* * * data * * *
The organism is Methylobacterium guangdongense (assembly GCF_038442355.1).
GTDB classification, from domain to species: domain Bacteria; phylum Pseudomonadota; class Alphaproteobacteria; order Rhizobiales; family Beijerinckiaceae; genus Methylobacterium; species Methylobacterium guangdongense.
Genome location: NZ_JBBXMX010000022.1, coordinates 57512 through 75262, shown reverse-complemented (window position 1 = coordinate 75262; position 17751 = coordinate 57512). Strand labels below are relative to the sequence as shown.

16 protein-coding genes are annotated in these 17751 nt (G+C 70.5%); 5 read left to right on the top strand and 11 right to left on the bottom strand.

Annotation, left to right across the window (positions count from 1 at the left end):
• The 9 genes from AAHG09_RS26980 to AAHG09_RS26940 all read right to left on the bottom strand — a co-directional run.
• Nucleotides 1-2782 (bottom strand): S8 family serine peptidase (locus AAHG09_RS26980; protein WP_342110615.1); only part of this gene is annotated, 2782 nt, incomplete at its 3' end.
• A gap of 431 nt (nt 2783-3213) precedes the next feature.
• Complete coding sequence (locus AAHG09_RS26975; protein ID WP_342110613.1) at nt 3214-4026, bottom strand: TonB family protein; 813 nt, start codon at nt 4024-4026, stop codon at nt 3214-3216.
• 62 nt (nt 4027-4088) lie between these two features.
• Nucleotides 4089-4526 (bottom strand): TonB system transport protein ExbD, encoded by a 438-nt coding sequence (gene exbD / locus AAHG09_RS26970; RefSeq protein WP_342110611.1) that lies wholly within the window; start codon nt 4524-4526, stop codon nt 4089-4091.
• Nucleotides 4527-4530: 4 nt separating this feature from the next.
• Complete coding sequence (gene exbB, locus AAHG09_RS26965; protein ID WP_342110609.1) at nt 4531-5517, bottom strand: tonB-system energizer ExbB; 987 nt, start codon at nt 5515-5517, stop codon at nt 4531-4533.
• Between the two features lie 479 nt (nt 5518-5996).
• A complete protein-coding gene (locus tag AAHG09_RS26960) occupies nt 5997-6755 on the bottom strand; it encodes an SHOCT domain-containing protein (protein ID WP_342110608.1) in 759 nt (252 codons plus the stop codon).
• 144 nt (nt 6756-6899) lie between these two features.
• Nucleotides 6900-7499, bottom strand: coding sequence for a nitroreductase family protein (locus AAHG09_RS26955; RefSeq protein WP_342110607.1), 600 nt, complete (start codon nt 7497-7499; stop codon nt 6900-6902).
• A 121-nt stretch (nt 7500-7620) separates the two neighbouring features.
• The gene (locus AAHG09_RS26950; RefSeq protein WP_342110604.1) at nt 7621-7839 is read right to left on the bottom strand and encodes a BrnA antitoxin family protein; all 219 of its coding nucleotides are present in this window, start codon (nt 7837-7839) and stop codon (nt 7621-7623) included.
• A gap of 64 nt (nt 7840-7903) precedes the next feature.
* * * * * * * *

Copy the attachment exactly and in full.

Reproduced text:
The organism is Methylobacterium guangdongense (assembly GCF_038442355.1).
GTDB classification, from domain to species: domain Bacteria; phylum Pseudomonadota; class Alphaproteobacteria; order Rhizobiales; family Beijerinckiaceae; genus Methylobacterium; species Methylobacterium guangdongense.
Genome location: NZ_JBBXMX010000022.1, coordinates 57512 through 75262, shown reverse-complemented (window position 1 = coordinate 75262; position 17751 = coordinate 57512). Strand labels below are relative to the sequence as shown.

16 protein-coding genes are annotated in these 17751 nt (G+C 70.5%); 5 read left to right on the top strand and 11 right to left on the bottom strand.

Annotation, left to right across the window (positions count from 1 at the left end):
• The 9 genes from AAHG09_RS26980 to AAHG09_RS26940 all read right to left on the bottom strand — a co-directional run.
• Nucleotides 1-2782 (bottom strand): S8 family serine peptidase (locus AAHG09_RS26980; protein WP_342110615.1); only part of this gene is annotated, 2782 nt, incomplete at its 3' end.
• A gap of 431 nt (nt 2783-3213) precedes the next feature.
• Complete coding sequence (locus AAHG09_RS26975; protein ID WP_342110613.1) at nt 3214-4026, bottom strand: TonB family protein; 813 nt, start codon at nt 4024-4026, stop codon at nt 3214-3216.
• 62 nt (nt 4027-4088) lie between these two features.
• Nucleotides 4089-4526 (bottom strand): TonB system transport protein ExbD, encoded by a 438-nt coding sequence (gene exbD / locus AAHG09_RS26970; RefSeq protein WP_342110611.1) that lies wholly within the window; start codon nt 4524-4526, stop codon nt 4089-4091.
• Nucleotides 4527-4530: 4 nt separating this feature from the next.
• Complete coding sequence (gene exbB, locus AAHG09_RS26965; protein ID WP_342110609.1) at nt 4531-5517, bottom strand: tonB-system energizer ExbB; 987 nt, start codon at nt 5515-5517, stop codon at nt 4531-4533.
• Between the two features lie 479 nt (nt 5518-5996).
• A complete protein-coding gene (locus tag AAHG09_RS26960) occupies nt 5997-6755 on the bottom strand; it encodes an SHOCT domain-containing protein (protein ID WP_342110608.1) in 759 nt (252 codons plus the stop codon).
• 144 nt (nt 6756-6899) lie between these two features.
• Nucleotides 6900-7499, bottom strand: coding sequence for a nitroreductase family protein (locus AAHG09_RS26955; RefSeq protein WP_342110607.1), 600 nt, complete (start codon nt 7497-7499; stop codon nt 6900-6902).
• A 121-nt stretch (nt 7500-7620) separates the two neighbouring features.
• The gene (locus AAHG09_RS26950; RefSeq protein WP_342110604.1) at nt 7621-7839 is read right to left on the bottom strand and encodes a BrnA antitoxin family protein; all 219 of its coding nucleotides are present in this window, start codon (nt 7837-7839) and stop codon (nt 7621-7623) included.
• A gap of 64 nt (nt 7840-7903) precedes the next feature.